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Pangolin, bat role in coronavirus path to humans remains unclear

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HealthDay News
Pangolins are sold for food in live-animal wet markets in China. Photo courtesy of HealthDay News
Pangolins are sold for food in live-animal "wet markets" in China. Photo courtesy of HealthDay News

Armadillo-like animals called pangolins may have played a role in the emergence in humans of the new SARS-CoV-2 coronavirus, but they weren't the only links in animal-to-human transmission, scientists say.

Pangolins are sold for food in live-animal "wet markets" in China -- facilities that have long been suspected of being ground zero for the spread of viruses originating in animals to people.

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Since the pandemic, experts worldwide have called for the closure of such markets in China and elsewhere.

Researchers at Duke University School of Medicine, Los Alamos National Laboratory in New Mexico, the University of Texas at El Paso and New York University are studying the virus that causes COVID-19, and their research sheds new light on how it was able to make the leap from animals to people.

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By exchanging an essential fragment of a gene in the virus in pangolins, SARS-CoV-2 became able to make its move, the researchers concluded.

This species-to-species jump was made possible because the virus' mutation allowed it to attach itself to human cells, like a key fitting into a lock, explain study co-author Dr. Feng Gao, a professor of medicine at Duke.

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"Very much like the original SARS that jumped from bats to civets, or MERS that went from bats to dromedary camels, and then to humans, the progenitor of this pandemic coronavirus underwent evolutionary changes in its genetic material that enabled it to eventually infect humans," Gao said in a Duke news release.

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However, the pangolin coronaviruses sampled in their new study are just too dissimilar from SARS-CoV-2 to infect humans, so it's possible that some intermediary species -- not pangolins or bats -- was involved in the process whereby SARS-CoV-2 acquired the ability to latch onto and infect human cells.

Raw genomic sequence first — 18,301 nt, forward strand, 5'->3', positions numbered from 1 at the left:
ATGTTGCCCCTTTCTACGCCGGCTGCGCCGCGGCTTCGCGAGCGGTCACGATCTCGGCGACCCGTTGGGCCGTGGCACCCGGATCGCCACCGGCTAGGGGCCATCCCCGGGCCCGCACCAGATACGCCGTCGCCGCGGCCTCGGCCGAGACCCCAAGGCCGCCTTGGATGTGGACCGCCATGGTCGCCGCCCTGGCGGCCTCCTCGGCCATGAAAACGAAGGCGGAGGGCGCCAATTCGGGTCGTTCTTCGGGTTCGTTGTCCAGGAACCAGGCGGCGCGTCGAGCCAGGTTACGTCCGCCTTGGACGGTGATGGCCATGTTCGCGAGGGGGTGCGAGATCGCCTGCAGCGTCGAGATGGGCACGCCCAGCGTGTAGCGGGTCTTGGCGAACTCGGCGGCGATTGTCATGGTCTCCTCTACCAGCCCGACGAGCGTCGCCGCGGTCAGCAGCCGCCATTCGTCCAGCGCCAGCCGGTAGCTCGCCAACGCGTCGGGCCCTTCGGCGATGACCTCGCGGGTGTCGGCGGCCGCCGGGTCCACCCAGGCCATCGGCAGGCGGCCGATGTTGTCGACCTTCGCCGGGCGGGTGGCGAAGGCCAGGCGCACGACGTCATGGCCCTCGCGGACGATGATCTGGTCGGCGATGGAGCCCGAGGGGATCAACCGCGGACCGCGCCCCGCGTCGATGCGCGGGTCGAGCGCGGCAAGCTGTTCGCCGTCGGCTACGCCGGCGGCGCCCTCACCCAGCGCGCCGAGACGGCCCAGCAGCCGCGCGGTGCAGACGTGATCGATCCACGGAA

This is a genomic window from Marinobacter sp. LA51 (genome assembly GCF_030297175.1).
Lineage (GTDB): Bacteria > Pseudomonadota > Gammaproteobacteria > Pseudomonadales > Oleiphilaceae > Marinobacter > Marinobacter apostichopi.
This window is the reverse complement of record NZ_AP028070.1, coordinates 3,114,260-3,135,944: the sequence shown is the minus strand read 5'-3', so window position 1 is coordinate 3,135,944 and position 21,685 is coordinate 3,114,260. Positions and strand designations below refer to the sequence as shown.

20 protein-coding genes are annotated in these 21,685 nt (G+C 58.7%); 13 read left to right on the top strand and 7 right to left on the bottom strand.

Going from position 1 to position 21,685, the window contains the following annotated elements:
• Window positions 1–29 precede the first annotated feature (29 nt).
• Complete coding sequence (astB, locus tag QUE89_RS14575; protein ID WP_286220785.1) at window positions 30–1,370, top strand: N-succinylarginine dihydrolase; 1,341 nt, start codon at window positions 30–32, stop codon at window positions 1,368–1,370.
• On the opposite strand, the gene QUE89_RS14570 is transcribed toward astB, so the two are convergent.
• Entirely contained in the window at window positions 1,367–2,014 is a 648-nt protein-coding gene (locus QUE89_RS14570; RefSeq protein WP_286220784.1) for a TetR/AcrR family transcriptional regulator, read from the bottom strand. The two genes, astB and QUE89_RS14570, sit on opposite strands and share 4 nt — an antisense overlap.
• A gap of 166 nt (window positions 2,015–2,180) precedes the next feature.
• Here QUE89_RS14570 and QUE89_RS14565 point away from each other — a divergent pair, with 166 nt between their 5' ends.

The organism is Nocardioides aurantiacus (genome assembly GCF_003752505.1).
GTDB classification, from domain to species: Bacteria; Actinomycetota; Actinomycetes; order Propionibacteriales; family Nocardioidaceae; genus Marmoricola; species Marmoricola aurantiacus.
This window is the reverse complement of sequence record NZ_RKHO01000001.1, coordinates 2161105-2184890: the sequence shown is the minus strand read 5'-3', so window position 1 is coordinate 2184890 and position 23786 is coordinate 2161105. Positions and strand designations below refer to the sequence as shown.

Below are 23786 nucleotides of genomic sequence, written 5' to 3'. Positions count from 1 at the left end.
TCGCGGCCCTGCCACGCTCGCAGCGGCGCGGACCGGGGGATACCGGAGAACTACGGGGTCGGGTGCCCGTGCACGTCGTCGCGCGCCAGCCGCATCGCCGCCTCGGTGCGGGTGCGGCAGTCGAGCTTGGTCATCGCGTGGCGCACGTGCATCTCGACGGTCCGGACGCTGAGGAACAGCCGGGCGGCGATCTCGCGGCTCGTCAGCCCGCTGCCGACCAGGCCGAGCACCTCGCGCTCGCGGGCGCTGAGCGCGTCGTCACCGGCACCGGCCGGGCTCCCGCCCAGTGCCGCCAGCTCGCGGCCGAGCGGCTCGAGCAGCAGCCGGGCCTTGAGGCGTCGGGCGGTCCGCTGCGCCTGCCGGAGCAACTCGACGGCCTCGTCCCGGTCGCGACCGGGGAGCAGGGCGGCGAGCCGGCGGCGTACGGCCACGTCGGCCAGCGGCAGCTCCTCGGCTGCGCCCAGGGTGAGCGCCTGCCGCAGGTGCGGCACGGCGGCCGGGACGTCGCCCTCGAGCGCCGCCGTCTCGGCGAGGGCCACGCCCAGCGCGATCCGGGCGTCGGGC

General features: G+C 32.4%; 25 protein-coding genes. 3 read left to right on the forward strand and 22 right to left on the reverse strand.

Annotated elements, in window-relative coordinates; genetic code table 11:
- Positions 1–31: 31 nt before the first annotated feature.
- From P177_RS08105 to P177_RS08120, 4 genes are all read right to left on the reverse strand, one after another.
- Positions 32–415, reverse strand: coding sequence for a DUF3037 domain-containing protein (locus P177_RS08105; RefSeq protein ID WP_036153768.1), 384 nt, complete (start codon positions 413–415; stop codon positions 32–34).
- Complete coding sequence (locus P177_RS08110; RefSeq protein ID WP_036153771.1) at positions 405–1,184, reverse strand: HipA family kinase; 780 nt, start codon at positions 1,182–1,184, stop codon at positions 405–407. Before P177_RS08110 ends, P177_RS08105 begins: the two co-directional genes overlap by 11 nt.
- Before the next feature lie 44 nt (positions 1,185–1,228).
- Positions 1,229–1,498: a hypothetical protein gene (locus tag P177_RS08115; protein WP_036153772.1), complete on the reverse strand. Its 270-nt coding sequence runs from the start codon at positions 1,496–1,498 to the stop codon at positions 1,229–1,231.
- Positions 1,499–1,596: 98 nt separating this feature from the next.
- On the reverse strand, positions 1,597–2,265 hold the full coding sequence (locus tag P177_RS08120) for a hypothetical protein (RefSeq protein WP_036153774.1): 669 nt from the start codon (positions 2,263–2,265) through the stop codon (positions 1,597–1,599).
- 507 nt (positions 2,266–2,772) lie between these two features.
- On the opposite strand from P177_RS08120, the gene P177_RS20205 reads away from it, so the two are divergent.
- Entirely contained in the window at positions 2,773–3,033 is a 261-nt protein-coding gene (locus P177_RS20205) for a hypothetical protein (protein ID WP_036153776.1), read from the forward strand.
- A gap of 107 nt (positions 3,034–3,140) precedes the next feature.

The new coronavirus uses a special structure on its outer coat to attach itself to human respiratory and intestinal cells, the researchers explained. This site is different from the one in infected bats, so bats weren't the cause of the pandemic, they noted.

And "people had already looked at the coronavirus sequences sampled from pangolins that we discuss in our paper," added co-researcher Elena Giorgi, a staff scientist at Los Alamos National Laboratory.

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"However, the scientific community was still divided on whether they played a role in the evolution of SARS-CoV-2," she said in the release.

SARS-CoV-2 appears to be a sort of hybrid strain, somewhere between the strains isolated from either pangolins or bats, the researchers said.

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"In our study, we demonstrated that indeed SARS-CoV-2 has a rich evolutionary history that included a reshuffling of genetic material between bat and pangolin coronavirus before it acquired its ability to jump to humans," Giorgi said.

Such "jumps" -- and the pandemics they might cause -- can be curbed in the future, however, the researchers stressed.

"While the direct reservoir of SARS-CoV-2 is still being sought, one thing is clear: reducing or eliminating direct human contact with wild animals is critical to preventing new coronavirus zoonosis in the future," they concluded, including wet markets.

The report was published May 29 in the journal Science Advances.

More information

For more on COVID-19, see the U.S. Centers for Disease Control and Prevention.

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